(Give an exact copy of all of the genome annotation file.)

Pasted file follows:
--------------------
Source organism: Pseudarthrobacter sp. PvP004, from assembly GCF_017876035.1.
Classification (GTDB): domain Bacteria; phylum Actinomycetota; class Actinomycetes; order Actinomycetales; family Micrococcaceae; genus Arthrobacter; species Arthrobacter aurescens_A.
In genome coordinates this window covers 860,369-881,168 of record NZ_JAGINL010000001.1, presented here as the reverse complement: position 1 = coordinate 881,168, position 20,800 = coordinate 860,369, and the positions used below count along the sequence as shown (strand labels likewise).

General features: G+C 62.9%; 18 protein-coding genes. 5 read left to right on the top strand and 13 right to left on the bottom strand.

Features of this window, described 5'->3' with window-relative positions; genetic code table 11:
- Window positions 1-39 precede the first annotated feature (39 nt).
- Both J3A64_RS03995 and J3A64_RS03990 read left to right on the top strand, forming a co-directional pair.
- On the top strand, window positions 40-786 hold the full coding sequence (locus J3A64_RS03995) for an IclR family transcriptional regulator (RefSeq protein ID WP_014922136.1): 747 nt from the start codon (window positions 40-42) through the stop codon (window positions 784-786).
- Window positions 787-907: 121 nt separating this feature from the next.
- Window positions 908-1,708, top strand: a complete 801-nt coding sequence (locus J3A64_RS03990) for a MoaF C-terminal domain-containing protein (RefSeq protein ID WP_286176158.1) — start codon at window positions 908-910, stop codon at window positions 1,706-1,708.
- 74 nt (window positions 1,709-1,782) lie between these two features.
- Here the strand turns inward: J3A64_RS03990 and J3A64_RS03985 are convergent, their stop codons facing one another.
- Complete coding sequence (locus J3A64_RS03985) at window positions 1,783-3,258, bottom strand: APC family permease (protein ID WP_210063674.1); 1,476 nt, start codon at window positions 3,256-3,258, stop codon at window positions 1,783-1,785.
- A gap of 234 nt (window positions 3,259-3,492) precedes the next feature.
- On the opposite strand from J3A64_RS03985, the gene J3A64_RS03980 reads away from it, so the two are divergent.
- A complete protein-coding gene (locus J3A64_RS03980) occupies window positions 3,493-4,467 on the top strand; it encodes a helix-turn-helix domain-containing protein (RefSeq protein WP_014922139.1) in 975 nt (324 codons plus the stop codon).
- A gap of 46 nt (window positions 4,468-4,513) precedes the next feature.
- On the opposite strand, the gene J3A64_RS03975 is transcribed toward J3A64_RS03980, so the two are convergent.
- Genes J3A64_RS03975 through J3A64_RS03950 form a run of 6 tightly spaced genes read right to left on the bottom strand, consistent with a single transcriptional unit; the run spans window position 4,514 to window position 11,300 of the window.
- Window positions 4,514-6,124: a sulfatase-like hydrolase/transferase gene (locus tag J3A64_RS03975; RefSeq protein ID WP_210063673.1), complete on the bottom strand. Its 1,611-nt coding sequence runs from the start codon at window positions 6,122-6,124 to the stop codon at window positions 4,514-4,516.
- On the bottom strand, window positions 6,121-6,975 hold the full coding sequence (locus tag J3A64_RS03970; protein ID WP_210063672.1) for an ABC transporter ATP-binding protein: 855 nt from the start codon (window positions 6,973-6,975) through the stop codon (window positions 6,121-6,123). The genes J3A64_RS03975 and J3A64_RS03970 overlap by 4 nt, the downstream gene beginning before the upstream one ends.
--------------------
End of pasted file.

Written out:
Source organism: Pseudarthrobacter sp. PvP004, from assembly GCF_017876035.1.
Classification (GTDB): domain Bacteria; phylum Actinomycetota; class Actinomycetes; order Actinomycetales; family Micrococcaceae; genus Arthrobacter; species Arthrobacter aurescens_A.
In genome coordinates this window covers 860,369-881,168 of record NZ_JAGINL010000001.1, presented here as the reverse complement: position 1 = coordinate 881,168, position 20,800 = coordinate 860,369, and the positions used below count along the sequence as shown (strand labels likewise).

General features: G+C 62.9%; 18 protein-coding genes. 5 read left to right on the top strand and 13 right to left on the bottom strand.

Features of this window, described 5'->3' with window-relative positions; genetic code table 11:
- Window positions 1-39 precede the first annotated feature (39 nt).
- Both J3A64_RS03995 and J3A64_RS03990 read left to right on the top strand, forming a co-directional pair.
- On the top strand, window positions 40-786 hold the full coding sequence (locus J3A64_RS03995) for an IclR family transcriptional regulator (RefSeq protein ID WP_014922136.1): 747 nt from the start codon (window positions 40-42) through the stop codon (window positions 784-786).
- Window positions 787-907: 121 nt separating this feature from the next.
- Window positions 908-1,708, top strand: a complete 801-nt coding sequence (locus J3A64_RS03990) for a MoaF C-terminal domain-containing protein (RefSeq protein ID WP_286176158.1) — start codon at window positions 908-910, stop codon at window positions 1,706-1,708.
- 74 nt (window positions 1,709-1,782) lie between these two features.
- Here the strand turns inward: J3A64_RS03990 and J3A64_RS03985 are convergent, their stop codons facing one another.
- Complete coding sequence (locus J3A64_RS03985) at window positions 1,783-3,258, bottom strand: APC family permease (protein ID WP_210063674.1); 1,476 nt, start codon at window positions 3,256-3,258, stop codon at window positions 1,783-1,785.
- A gap of 234 nt (window positions 3,259-3,492) precedes the next feature.
- On the opposite strand from J3A64_RS03985, the gene J3A64_RS03980 reads away from it, so the two are divergent.
- A complete protein-coding gene (locus J3A64_RS03980) occupies window positions 3,493-4,467 on the top strand; it encodes a helix-turn-helix domain-containing protein (RefSeq protein WP_014922139.1) in 975 nt (324 codons plus the stop codon).
- A gap of 46 nt (window positions 4,468-4,513) precedes the next feature.
- On the opposite strand, the gene J3A64_RS03975 is transcribed toward J3A64_RS03980, so the two are convergent.
- Genes J3A64_RS03975 through J3A64_RS03950 form a run of 6 tightly spaced genes read right to left on the bottom strand, consistent with a single transcriptional unit; the run spans window position 4,514 to window position 11,300 of the window.
- Window positions 4,514-6,124: a sulfatase-like hydrolase/transferase gene (locus tag J3A64_RS03975; RefSeq protein ID WP_210063673.1), complete on the bottom strand. Its 1,611-nt coding sequence runs from the start codon at window positions 6,122-6,124 to the stop codon at window positions 4,514-4,516.
- On the bottom strand, window positions 6,121-6,975 hold the full coding sequence (locus tag J3A64_RS03970; protein ID WP_210063672.1) for an ABC transporter ATP-binding protein: 855 nt from the start codon (window positions 6,973-6,975) through the stop codon (window positions 6,121-6,123). The genes J3A64_RS03975 and J3A64_RS03970 overlap by 4 nt, the downstream gene beginning before the upstream one ends.